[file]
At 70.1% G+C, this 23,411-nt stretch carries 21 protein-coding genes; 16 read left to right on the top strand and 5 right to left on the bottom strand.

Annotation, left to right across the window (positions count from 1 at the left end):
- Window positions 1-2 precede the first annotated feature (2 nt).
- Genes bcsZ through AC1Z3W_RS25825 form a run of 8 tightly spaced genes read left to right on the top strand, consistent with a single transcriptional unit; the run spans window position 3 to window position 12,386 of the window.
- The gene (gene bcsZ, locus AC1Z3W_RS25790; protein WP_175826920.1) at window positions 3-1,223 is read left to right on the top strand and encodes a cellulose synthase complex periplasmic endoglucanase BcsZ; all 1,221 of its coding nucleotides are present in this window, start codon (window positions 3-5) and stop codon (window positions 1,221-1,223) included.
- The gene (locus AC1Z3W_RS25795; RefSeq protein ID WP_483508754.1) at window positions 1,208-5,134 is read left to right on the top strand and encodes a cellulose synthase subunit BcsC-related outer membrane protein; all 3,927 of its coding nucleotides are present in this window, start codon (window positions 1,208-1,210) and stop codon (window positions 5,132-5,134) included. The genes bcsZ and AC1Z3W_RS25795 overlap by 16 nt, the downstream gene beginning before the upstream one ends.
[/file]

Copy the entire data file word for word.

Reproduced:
At 70.1% G+C, this 23,411-nt stretch carries 21 protein-coding genes; 16 read left to right on the top strand and 5 right to left on the bottom strand.

Annotation, left to right across the window (positions count from 1 at the left end):
- Window positions 1-2 precede the first annotated feature (2 nt).
- Genes bcsZ through AC1Z3W_RS25825 form a run of 8 tightly spaced genes read left to right on the top strand, consistent with a single transcriptional unit; the run spans window position 3 to window position 12,386 of the window.
- The gene (gene bcsZ, locus AC1Z3W_RS25790; protein WP_175826920.1) at window positions 3-1,223 is read left to right on the top strand and encodes a cellulose synthase complex periplasmic endoglucanase BcsZ; all 1,221 of its coding nucleotides are present in this window, start codon (window positions 3-5) and stop codon (window positions 1,221-1,223) included.
- The gene (locus AC1Z3W_RS25795; RefSeq protein ID WP_483508754.1) at window positions 1,208-5,134 is read left to right on the top strand and encodes a cellulose synthase subunit BcsC-related outer membrane protein; all 3,927 of its coding nucleotides are present in this window, start codon (window positions 1,208-1,210) and stop codon (window positions 5,132-5,134) included. The genes bcsZ and AC1Z3W_RS25795 overlap by 16 nt, the downstream gene beginning before the upstream one ends.